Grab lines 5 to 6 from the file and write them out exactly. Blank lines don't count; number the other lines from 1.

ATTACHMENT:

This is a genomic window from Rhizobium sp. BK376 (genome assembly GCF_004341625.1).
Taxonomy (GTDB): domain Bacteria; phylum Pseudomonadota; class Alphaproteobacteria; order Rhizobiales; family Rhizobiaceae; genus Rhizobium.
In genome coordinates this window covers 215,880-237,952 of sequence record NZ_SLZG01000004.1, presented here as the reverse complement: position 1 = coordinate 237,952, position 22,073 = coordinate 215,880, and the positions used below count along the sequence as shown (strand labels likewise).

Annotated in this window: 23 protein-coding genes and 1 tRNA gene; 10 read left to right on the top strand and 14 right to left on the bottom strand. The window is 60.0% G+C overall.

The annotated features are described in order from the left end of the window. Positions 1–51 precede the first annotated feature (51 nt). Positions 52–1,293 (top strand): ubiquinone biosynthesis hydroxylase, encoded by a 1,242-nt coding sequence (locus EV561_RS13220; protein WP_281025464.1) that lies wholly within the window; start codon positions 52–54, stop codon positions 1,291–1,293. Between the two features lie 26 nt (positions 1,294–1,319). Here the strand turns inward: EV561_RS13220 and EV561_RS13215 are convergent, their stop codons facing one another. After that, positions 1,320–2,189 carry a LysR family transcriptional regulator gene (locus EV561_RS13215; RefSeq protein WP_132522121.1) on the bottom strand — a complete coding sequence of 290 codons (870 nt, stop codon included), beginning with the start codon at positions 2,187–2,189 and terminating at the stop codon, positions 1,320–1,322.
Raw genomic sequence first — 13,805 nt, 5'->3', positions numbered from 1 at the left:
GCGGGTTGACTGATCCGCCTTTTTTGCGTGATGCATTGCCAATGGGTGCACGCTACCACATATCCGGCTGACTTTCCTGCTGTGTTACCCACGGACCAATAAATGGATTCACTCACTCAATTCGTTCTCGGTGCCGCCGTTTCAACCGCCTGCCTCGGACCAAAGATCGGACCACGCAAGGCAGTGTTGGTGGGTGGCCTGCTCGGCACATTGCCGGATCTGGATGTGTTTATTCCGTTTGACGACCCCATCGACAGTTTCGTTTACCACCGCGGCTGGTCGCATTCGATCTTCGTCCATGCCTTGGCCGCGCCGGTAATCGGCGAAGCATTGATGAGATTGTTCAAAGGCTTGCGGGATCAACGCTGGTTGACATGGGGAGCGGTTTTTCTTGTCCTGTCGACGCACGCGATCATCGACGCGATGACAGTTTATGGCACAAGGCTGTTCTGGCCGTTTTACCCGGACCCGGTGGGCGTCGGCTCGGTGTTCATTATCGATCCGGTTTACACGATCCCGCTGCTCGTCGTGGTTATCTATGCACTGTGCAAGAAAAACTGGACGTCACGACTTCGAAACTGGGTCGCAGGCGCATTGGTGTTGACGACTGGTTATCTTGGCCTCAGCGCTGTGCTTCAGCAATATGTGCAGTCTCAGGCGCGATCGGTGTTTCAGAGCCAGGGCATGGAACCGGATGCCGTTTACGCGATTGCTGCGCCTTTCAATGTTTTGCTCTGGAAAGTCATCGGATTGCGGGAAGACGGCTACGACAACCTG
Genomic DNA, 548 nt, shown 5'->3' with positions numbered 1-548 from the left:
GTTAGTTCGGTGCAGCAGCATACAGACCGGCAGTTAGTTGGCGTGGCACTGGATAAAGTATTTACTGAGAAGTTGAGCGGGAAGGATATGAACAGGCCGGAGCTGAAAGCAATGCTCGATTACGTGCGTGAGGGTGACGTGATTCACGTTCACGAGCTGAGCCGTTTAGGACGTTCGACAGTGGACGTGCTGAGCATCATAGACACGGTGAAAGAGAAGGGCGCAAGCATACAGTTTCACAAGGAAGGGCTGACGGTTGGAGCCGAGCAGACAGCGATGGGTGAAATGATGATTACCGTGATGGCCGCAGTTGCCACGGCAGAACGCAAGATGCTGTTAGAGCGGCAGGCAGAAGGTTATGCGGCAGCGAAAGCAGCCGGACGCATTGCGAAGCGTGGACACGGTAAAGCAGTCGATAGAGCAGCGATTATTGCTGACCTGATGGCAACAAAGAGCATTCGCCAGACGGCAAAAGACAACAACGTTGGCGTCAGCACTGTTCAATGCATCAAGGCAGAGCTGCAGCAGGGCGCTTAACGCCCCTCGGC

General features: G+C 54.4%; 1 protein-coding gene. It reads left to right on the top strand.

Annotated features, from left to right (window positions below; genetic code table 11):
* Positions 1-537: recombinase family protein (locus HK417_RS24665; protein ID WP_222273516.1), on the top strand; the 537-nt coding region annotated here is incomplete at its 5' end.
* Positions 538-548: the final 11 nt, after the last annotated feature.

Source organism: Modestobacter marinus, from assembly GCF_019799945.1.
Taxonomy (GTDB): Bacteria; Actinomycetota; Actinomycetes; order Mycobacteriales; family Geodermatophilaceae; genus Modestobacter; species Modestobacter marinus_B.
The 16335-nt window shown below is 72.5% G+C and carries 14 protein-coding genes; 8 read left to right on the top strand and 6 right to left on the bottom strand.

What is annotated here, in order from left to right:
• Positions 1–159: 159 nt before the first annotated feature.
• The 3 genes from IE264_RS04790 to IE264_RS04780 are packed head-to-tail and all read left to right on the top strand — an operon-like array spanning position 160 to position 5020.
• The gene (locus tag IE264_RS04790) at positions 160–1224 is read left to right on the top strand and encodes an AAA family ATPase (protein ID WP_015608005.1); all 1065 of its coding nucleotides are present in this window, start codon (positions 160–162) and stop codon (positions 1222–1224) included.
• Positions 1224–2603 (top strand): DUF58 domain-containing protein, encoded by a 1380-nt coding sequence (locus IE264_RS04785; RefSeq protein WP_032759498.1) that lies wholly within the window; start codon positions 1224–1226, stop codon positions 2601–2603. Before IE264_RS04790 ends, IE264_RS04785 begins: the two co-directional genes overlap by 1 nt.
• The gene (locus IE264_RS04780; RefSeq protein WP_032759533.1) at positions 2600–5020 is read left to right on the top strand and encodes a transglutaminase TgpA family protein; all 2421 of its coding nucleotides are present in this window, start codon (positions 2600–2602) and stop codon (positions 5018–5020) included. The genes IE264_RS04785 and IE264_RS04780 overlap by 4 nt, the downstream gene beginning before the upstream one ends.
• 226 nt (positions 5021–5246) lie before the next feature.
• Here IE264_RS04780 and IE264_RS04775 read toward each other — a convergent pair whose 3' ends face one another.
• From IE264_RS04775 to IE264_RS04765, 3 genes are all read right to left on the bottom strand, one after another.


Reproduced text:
The annotated features are described in order from the left end of the window. Positions 1–51 precede the first annotated feature (51 nt). Positions 52–1,293 (top strand): ubiquinone biosynthesis hydroxylase, encoded by a 1,242-nt coding sequence (locus EV561_RS13220; protein WP_281025464.1) that lies wholly within the window; start codon positions 52–54, stop codon positions 1,291–1,293. Between the two features lie 26 nt (positions 1,294–1,319). Here the strand turns inward: EV561_RS13220 and EV561_RS13215 are convergent, their stop codons facing one another. After that, positions 1,320–2,189 carry a LysR family transcriptional regulator gene (locus EV561_RS13215; RefSeq protein WP_132522121.1) on the bottom strand — a complete coding sequence of 290 codons (870 nt, stop codon included), beginning with the start codon at positions 2,187–2,189 and terminating at the stop codon, positions 1,320–1,322.
Raw genomic sequence first — 13,805 nt, 5'->3', positions numbered from 1 at the left: